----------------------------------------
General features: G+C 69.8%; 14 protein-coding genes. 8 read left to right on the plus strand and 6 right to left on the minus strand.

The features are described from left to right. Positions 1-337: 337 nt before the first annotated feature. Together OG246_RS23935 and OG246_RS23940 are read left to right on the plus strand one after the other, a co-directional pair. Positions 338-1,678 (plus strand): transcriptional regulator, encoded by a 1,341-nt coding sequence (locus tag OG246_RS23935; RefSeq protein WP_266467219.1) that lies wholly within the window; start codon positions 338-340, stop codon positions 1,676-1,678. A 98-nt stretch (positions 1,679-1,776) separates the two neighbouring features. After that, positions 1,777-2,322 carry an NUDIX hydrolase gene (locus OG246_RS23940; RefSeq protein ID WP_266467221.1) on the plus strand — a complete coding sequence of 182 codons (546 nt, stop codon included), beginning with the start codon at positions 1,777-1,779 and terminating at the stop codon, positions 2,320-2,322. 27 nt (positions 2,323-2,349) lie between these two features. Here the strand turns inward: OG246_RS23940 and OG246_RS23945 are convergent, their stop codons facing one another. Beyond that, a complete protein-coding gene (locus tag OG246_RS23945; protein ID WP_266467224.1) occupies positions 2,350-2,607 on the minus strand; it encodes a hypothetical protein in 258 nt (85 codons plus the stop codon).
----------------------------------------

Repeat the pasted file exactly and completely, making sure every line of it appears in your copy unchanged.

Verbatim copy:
General features: G+C 69.8%; 14 protein-coding genes. 8 read left to right on the plus strand and 6 right to left on the minus strand.

The features are described from left to right. Positions 1-337: 337 nt before the first annotated feature. Together OG246_RS23935 and OG246_RS23940 are read left to right on the plus strand one after the other, a co-directional pair. Positions 338-1,678 (plus strand): transcriptional regulator, encoded by a 1,341-nt coding sequence (locus tag OG246_RS23935; RefSeq protein WP_266467219.1) that lies wholly within the window; start codon positions 338-340, stop codon positions 1,676-1,678. A 98-nt stretch (positions 1,679-1,776) separates the two neighbouring features. After that, positions 1,777-2,322 carry an NUDIX hydrolase gene (locus OG246_RS23940; RefSeq protein ID WP_266467221.1) on the plus strand — a complete coding sequence of 182 codons (546 nt, stop codon included), beginning with the start codon at positions 1,777-1,779 and terminating at the stop codon, positions 2,320-2,322. 27 nt (positions 2,323-2,349) lie between these two features. Here the strand turns inward: OG246_RS23940 and OG246_RS23945 are convergent, their stop codons facing one another. Beyond that, a complete protein-coding gene (locus tag OG246_RS23945; protein ID WP_266467224.1) occupies positions 2,350-2,607 on the minus strand; it encodes a hypothetical protein in 258 nt (85 codons plus the stop codon).